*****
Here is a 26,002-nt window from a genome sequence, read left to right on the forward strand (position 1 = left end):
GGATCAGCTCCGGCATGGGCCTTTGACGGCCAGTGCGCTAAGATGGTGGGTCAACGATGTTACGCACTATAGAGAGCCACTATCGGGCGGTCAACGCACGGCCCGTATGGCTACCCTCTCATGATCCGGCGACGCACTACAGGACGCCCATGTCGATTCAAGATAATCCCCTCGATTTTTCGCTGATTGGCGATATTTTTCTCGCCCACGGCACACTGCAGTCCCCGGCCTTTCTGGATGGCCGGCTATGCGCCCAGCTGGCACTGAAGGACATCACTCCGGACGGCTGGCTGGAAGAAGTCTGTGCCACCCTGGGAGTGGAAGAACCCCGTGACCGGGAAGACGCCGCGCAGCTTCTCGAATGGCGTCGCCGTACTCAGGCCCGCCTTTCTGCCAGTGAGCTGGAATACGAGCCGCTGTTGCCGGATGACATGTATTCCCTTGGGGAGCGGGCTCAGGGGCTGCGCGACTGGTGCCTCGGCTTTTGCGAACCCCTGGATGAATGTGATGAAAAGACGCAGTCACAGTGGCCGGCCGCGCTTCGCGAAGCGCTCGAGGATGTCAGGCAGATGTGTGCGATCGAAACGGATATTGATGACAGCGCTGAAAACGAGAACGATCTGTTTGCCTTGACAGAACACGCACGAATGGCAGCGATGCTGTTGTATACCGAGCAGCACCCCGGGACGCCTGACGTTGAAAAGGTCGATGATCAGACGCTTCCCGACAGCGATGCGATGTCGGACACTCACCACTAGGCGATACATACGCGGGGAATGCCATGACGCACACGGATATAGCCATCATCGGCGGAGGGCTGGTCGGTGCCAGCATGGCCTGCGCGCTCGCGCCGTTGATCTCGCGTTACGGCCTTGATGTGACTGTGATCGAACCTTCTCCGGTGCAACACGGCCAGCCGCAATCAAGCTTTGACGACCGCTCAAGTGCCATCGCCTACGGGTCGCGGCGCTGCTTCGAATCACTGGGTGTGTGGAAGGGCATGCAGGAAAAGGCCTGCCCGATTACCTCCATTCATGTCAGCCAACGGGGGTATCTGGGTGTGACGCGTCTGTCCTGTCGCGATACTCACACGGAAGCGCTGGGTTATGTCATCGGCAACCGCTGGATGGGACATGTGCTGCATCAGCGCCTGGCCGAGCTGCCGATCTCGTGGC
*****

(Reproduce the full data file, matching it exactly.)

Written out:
Here is a 26,002-nt window from a genome sequence, read left to right on the forward strand (position 1 = left end):
GGATCAGCTCCGGCATGGGCCTTTGACGGCCAGTGCGCTAAGATGGTGGGTCAACGATGTTACGCACTATAGAGAGCCACTATCGGGCGGTCAACGCACGGCCCGTATGGCTACCCTCTCATGATCCGGCGACGCACTACAGGACGCCCATGTCGATTCAAGATAATCCCCTCGATTTTTCGCTGATTGGCGATATTTTTCTCGCCCACGGCACACTGCAGTCCCCGGCCTTTCTGGATGGCCGGCTATGCGCCCAGCTGGCACTGAAGGACATCACTCCGGACGGCTGGCTGGAAGAAGTCTGTGCCACCCTGGGAGTGGAAGAACCCCGTGACCGGGAAGACGCCGCGCAGCTTCTCGAATGGCGTCGCCGTACTCAGGCCCGCCTTTCTGCCAGTGAGCTGGAATACGAGCCGCTGTTGCCGGATGACATGTATTCCCTTGGGGAGCGGGCTCAGGGGCTGCGCGACTGGTGCCTCGGCTTTTGCGAACCCCTGGATGAATGTGATGAAAAGACGCAGTCACAGTGGCCGGCCGCGCTTCGCGAAGCGCTCGAGGATGTCAGGCAGATGTGTGCGATCGAAACGGATATTGATGACAGCGCTGAAAACGAGAACGATCTGTTTGCCTTGACAGAACACGCACGAATGGCAGCGATGCTGTTGTATACCGAGCAGCACCCCGGGACGCCTGACGTTGAAAAGGTCGATGATCAGACGCTTCCCGACAGCGATGCGATGTCGGACACTCACCACTAGGCGATACATACGCGGGGAATGCCATGACGCACACGGATATAGCCATCATCGGCGGAGGGCTGGTCGGTGCCAGCATGGCCTGCGCGCTCGCGCCGTTGATCTCGCGTTACGGCCTTGATGTGACTGTGATCGAACCTTCTCCGGTGCAACACGGCCAGCCGCAATCAAGCTTTGACGACCGCTCAAGTGCCATCGCCTACGGGTCGCGGCGCTGCTTCGAATCACTGGGTGTGTGGAAGGGCATGCAGGAAAAGGCCTGCCCGATTACCTCCATTCATGTCAGCCAACGGGGGTATCTGGGTGTGACGCGTCTGTCCTGTCGCGATACTCACACGGAAGCGCTGGGTTATGTCATCGGCAACCGCTGGATGGGACATGTGCTGCATCAGCGCCTGGCCGAGCTGCCGATCTCGTGGC